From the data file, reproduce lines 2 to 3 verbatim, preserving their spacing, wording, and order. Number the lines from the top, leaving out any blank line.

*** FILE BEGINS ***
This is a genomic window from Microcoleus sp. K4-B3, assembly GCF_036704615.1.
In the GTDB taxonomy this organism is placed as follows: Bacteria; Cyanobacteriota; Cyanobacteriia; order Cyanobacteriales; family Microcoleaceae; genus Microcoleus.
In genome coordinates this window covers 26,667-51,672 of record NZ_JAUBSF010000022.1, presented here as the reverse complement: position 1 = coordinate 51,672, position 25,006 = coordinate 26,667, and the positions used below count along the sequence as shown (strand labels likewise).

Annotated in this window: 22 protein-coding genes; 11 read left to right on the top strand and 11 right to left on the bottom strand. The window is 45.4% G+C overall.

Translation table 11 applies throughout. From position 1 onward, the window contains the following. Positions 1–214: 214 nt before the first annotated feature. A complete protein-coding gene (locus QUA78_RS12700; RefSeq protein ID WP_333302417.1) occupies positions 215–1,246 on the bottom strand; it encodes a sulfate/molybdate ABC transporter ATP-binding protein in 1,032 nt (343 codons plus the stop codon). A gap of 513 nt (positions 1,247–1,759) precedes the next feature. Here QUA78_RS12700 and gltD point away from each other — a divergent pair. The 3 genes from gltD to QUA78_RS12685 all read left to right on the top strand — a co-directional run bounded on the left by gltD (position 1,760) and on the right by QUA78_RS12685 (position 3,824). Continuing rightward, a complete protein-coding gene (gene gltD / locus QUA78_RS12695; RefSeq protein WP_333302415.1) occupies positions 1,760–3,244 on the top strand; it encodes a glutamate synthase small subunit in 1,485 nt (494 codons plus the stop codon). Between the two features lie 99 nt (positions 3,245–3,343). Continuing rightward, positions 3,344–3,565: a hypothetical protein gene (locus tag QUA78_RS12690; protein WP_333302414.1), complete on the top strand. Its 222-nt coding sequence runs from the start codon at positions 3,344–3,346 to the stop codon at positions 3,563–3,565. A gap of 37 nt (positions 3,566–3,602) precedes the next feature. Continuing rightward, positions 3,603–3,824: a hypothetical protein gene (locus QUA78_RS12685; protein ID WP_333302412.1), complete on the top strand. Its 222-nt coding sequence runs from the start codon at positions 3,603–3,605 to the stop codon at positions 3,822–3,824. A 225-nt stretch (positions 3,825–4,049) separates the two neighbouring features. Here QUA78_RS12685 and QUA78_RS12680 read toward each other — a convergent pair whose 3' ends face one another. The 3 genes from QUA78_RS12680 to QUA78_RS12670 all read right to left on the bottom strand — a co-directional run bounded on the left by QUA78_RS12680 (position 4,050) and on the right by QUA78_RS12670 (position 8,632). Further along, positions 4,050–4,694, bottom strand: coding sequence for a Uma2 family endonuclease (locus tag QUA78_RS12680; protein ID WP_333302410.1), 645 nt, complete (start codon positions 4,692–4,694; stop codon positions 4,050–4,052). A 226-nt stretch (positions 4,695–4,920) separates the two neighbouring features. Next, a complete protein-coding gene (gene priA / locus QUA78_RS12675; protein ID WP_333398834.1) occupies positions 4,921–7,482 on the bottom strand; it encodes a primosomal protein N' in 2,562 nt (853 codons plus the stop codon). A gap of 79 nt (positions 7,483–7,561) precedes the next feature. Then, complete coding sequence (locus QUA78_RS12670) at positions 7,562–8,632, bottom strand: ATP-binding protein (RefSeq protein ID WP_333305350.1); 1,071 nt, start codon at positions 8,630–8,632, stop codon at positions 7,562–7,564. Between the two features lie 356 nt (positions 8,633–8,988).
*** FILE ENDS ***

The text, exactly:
In the GTDB taxonomy this organism is placed as follows: Bacteria; Cyanobacteriota; Cyanobacteriia; order Cyanobacteriales; family Microcoleaceae; genus Microcoleus.
In genome coordinates this window covers 26,667-51,672 of record NZ_JAUBSF010000022.1, presented here as the reverse complement: position 1 = coordinate 51,672, position 25,006 = coordinate 26,667, and the positions used below count along the sequence as shown (strand labels likewise).